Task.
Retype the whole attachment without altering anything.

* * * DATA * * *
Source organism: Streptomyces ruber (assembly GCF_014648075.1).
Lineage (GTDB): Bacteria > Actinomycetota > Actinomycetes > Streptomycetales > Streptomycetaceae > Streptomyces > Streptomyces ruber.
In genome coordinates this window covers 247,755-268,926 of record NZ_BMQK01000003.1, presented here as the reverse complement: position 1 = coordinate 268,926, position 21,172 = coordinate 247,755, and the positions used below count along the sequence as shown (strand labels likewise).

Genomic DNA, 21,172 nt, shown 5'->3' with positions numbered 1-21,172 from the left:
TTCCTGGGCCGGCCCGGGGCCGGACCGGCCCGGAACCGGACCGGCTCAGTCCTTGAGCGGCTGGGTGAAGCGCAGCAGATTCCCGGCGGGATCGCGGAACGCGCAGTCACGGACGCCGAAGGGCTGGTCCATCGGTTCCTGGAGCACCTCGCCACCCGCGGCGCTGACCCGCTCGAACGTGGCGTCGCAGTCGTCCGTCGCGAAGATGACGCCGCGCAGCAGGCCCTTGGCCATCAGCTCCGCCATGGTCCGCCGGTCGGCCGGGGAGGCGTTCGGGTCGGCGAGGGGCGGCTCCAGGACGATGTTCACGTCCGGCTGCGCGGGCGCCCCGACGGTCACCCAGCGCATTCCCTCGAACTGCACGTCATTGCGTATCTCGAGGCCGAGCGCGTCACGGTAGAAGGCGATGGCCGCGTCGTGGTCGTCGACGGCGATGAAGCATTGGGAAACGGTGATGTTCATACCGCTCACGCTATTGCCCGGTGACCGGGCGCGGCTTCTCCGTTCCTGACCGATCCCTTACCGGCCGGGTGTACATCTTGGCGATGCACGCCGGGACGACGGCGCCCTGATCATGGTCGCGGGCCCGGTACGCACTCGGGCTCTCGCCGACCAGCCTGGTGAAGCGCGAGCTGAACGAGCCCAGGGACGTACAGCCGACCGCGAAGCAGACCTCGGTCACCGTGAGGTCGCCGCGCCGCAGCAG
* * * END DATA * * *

Source organism: Streptomyces ruber (assembly GCF_014648075.1).
Lineage (GTDB): Bacteria > Actinomycetota > Actinomycetes > Streptomycetales > Streptomycetaceae > Streptomyces > Streptomyces ruber.
In genome coordinates this window covers 247,755-268,926 of record NZ_BMQK01000003.1, presented here as the reverse complement: position 1 = coordinate 268,926, position 21,172 = coordinate 247,755, and the positions used below count along the sequence as shown (strand labels likewise).

Genomic DNA, 21,172 nt, shown 5'->3' with positions numbered 1-21,172 from the left:
TTCCTGGGCCGGCCCGGGGCCGGACCGGCCCGGAACCGGACCGGCTCAGTCCTTGAGCGGCTGGGTGAAGCGCAGCAGATTCCCGGCGGGATCGCGGAACGCGCAGTCACGGACGCCGAAGGGCTGGTCCATCGGTTCCTGGAGCACCTCGCCACCCGCGGCGCTGACCCGCTCGAACGTGGCGTCGCAGTCGTCCGTCGCGAAGATGACGCCGCGCAGCAGGCCCTTGGCCATCAGCTCCGCCATGGTCCGCCGGTCGGCCGGGGAGGCGTTCGGGTCGGCGAGGGGCGGCTCCAGGACGATGTTCACGTCCGGCTGCGCGGGCGCCCCGACGGTCACCCAGCGCATTCCCTCGAACTGCACGTCATTGCGTATCTCGAGGCCGAGCGCGTCACGGTAGAAGGCGATGGCCGCGTCGTGGTCGTCGACGGCGATGAAGCATTGGGAAACGGTGATGTTCATACCGCTCACGCTATTGCCCGGTGACCGGGCGCGGCTTCTCCGTTCCTGACCGATCCCTTACCGGCCGGGTGTACATCTTGGCGATGCACGCCGGGACGACGGCGCCCTGATCATGGTCGCGGGCCCGGTACGCACTCGGGCTCTCGCCGACCAGCCTGGTGAAGCGCGAGCTGAACGAGCCCAGGGACGTACAGCCGACCGCGAAGCAGACCTCGGTCACCGTGAGGTCGCCGCGCCGCAGCAG